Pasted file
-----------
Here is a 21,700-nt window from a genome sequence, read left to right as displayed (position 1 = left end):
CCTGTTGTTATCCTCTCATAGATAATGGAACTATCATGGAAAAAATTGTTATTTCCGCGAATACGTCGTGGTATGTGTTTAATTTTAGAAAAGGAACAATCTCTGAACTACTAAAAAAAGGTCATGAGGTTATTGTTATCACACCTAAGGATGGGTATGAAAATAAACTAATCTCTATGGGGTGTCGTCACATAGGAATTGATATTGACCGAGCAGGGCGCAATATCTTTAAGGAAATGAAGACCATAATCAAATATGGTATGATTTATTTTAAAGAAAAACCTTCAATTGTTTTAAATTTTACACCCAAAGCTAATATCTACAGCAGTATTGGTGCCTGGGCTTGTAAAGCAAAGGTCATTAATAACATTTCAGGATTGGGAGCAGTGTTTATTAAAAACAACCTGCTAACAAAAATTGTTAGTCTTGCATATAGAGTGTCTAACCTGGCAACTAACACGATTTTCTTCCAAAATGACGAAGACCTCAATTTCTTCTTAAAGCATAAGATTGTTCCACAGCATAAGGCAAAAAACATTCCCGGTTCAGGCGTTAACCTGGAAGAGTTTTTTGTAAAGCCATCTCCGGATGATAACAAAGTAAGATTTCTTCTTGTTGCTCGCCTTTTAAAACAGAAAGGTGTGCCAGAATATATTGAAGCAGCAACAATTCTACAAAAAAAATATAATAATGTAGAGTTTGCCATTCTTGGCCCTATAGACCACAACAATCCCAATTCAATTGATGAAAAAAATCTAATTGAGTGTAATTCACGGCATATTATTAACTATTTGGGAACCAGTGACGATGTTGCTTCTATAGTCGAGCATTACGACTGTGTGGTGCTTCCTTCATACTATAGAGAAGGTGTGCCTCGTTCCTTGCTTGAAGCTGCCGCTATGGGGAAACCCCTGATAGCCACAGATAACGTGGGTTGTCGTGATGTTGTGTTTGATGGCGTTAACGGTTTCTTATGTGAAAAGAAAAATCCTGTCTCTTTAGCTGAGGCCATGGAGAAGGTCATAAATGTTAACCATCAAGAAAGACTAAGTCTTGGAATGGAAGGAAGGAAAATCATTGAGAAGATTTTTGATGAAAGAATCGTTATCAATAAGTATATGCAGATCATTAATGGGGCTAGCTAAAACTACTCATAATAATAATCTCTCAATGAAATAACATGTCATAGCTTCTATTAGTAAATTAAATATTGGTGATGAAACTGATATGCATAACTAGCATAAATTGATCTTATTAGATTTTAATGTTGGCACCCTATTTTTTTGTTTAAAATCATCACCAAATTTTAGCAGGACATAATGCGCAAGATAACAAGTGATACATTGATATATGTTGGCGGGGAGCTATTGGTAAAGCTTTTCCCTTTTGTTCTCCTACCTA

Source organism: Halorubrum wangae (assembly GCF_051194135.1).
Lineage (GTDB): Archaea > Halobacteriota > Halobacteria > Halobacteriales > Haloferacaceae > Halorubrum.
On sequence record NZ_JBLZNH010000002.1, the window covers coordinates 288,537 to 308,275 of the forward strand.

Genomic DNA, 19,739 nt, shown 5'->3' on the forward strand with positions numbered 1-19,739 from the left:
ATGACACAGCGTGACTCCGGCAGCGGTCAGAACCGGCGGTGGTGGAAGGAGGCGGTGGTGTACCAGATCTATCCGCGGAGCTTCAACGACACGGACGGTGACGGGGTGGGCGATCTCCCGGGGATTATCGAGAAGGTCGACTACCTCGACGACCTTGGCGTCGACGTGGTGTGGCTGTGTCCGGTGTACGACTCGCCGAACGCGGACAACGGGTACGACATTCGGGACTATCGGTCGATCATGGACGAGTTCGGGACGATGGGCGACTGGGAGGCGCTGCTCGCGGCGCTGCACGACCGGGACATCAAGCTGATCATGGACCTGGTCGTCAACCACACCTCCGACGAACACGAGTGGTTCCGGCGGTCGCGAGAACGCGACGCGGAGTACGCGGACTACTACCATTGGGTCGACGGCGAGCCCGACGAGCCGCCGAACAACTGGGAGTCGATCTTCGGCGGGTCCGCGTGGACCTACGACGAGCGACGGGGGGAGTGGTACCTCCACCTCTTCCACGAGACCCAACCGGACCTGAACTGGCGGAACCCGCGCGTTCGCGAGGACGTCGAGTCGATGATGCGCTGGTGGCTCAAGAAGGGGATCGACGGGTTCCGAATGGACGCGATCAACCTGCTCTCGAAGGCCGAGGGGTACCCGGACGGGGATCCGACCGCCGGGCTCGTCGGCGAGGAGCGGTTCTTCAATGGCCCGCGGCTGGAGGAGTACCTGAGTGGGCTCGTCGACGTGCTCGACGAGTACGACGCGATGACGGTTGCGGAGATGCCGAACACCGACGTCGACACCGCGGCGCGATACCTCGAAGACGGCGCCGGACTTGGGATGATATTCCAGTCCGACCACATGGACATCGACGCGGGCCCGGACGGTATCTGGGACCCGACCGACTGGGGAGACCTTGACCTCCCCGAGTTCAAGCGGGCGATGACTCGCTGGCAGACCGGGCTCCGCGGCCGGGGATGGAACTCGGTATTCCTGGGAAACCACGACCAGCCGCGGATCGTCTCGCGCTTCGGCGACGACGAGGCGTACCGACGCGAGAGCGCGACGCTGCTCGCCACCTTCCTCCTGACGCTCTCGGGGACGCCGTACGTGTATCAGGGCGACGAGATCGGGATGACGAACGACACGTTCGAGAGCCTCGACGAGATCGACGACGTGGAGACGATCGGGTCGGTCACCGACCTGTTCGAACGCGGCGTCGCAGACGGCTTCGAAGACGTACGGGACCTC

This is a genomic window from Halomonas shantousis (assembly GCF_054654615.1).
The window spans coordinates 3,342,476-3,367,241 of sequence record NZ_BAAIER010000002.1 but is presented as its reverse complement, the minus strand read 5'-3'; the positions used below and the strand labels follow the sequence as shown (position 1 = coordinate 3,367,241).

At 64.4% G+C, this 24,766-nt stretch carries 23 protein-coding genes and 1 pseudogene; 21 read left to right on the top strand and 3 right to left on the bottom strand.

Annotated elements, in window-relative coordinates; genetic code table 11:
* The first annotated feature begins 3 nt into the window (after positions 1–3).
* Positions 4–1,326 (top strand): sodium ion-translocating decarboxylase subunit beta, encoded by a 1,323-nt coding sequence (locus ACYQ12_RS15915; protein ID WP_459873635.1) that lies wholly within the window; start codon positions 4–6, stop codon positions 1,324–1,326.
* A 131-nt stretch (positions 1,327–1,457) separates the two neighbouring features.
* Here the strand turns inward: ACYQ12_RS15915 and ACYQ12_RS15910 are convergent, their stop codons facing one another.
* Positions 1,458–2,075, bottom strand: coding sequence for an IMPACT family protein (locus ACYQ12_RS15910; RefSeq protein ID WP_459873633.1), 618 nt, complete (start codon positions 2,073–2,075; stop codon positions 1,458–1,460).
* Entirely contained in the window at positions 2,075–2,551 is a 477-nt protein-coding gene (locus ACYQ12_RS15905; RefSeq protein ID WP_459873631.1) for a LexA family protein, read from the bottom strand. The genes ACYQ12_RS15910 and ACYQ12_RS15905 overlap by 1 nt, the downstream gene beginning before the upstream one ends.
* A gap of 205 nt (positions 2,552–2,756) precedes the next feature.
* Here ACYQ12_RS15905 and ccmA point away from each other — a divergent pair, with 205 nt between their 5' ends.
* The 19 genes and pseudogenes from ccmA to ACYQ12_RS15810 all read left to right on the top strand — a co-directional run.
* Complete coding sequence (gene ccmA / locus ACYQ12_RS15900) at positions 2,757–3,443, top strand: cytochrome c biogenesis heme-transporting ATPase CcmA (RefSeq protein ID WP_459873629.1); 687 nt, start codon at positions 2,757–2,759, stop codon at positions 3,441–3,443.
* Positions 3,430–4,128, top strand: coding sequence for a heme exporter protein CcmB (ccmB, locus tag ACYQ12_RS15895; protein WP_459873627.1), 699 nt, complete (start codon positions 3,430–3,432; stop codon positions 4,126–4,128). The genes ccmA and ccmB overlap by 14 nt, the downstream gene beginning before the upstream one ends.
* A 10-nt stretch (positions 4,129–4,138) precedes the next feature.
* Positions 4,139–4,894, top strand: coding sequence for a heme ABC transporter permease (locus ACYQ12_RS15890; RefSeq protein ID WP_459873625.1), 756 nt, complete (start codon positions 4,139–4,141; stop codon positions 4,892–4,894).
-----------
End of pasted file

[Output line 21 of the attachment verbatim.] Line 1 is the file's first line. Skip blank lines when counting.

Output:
* Complete coding sequence (gene ccmA / locus ACYQ12_RS15900) at positions 2,757–3,443, top strand: cytochrome c biogenesis heme-transporting ATPase CcmA (RefSeq protein ID WP_459873629.1); 687 nt, start codon at positions 2,757–2,759, stop codon at positions 3,441–3,443.